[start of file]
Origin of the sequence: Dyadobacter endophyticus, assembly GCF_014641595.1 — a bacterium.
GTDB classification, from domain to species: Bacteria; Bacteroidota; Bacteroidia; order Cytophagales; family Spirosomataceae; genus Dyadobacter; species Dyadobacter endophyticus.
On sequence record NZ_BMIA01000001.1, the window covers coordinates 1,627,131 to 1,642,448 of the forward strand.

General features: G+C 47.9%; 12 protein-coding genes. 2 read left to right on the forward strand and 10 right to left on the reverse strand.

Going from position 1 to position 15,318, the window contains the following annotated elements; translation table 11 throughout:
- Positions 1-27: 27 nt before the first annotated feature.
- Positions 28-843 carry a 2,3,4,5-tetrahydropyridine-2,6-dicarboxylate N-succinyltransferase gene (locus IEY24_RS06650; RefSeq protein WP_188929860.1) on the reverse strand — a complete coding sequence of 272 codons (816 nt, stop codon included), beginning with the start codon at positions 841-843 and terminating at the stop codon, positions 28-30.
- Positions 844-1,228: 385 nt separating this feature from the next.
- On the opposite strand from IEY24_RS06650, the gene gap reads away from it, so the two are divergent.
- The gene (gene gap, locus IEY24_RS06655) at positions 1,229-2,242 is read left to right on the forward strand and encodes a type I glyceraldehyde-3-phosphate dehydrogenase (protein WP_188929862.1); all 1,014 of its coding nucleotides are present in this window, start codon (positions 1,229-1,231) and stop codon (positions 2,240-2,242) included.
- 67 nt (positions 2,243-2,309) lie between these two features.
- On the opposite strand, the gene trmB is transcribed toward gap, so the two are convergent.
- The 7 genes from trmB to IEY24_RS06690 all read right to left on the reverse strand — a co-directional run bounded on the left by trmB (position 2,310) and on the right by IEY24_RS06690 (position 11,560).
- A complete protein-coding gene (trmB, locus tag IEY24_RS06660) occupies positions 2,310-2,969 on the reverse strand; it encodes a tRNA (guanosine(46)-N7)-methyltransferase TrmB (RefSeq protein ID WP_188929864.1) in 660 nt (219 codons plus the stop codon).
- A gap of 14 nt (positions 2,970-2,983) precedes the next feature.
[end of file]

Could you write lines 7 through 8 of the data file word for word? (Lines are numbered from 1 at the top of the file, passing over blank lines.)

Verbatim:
- Positions 28-843 carry a 2,3,4,5-tetrahydropyridine-2,6-dicarboxylate N-succinyltransferase gene (locus IEY24_RS06650; RefSeq protein WP_188929860.1) on the reverse strand — a complete coding sequence of 272 codons (816 nt, stop codon included), beginning with the start codon at positions 841-843 and terminating at the stop codon, positions 28-30.
- Positions 844-1,228: 385 nt separating this feature from the next.